Celgene drug can drive HIV out of hiding: study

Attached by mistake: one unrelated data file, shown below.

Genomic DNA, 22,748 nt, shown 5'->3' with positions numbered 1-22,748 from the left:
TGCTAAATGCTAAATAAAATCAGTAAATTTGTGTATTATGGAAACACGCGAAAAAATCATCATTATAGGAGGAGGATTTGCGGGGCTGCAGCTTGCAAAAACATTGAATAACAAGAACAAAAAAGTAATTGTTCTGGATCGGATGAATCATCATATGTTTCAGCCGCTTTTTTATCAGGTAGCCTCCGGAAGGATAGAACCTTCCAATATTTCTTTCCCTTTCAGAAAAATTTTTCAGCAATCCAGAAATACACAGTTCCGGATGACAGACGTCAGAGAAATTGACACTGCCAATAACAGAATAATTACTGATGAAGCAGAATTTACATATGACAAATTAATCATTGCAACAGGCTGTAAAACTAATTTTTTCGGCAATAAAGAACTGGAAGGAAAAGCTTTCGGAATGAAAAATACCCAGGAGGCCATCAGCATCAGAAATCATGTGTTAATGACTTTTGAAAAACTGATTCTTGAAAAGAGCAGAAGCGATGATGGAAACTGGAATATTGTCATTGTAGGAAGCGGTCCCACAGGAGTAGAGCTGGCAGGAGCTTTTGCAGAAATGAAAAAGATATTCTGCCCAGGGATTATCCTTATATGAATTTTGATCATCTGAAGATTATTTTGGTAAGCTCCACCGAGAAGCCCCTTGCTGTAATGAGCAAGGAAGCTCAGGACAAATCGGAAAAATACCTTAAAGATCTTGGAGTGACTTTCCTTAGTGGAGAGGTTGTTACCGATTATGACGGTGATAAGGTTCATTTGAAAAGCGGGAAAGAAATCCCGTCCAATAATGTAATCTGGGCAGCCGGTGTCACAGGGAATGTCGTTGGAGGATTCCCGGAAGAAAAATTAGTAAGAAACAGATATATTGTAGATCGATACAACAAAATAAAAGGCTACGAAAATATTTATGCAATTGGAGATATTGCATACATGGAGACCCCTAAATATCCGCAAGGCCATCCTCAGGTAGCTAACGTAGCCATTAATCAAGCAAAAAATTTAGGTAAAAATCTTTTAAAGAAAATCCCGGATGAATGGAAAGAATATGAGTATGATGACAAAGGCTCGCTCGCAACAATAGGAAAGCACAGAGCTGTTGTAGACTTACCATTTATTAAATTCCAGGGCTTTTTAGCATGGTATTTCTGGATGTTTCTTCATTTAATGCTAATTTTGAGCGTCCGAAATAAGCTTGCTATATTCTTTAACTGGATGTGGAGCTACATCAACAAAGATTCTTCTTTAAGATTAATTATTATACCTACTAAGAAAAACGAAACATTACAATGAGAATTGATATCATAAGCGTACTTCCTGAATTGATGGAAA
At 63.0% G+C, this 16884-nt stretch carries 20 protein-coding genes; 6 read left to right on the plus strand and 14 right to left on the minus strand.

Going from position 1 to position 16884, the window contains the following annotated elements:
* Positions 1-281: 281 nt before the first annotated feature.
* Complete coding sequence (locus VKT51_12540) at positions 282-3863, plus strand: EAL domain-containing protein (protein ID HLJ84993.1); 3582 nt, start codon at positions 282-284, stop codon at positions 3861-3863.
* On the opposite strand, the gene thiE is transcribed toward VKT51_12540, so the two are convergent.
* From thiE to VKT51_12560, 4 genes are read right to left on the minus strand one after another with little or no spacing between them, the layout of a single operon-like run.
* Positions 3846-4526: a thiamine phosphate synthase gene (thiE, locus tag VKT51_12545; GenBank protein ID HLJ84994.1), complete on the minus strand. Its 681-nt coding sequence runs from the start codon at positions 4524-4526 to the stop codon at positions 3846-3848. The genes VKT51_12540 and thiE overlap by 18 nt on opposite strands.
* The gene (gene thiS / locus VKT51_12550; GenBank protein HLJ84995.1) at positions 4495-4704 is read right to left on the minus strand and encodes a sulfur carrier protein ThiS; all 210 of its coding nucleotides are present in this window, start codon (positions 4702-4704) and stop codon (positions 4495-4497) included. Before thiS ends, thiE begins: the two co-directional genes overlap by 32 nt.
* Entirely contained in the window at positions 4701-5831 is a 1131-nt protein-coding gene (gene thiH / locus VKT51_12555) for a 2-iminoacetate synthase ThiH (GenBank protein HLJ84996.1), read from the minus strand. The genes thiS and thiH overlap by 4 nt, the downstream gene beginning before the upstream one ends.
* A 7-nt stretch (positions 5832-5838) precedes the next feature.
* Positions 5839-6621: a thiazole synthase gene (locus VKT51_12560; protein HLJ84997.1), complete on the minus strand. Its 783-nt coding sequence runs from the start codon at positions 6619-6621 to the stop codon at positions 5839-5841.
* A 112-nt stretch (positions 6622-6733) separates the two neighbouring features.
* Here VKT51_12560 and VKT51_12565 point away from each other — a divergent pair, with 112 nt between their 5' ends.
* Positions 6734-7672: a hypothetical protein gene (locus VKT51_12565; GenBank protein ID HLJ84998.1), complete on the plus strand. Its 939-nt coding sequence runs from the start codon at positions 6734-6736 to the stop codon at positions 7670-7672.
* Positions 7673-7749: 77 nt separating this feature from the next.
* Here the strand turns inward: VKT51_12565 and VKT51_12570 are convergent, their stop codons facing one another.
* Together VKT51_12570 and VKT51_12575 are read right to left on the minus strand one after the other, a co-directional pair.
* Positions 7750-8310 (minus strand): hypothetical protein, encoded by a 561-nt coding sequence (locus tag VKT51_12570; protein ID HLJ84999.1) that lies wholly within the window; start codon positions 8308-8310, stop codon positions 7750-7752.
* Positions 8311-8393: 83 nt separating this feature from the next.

By Kate Kelland LONDON (Reuters) – An anti-cancer drug made by the U.S. biotech firm Celgene can re-activate hidden HIV in patients so that it can be detected, bringing researchers closer to being able to treat it, Danish scientists said on Tuesday. “There is still a long way to go and many obstacles to overcome before we can start talking about a cure against HIV,” said Ole Schmeltz Sogaard, who led the research team from Aarhus University and Aarhus University Hospital in Denmark, in a statement. The drug, known generically as romidepsin and under the brand name Istodax, is licensed to treat a type of cancer called T-cell lymphoma. In this study, however, it was investigated as a potential HIV therapy.
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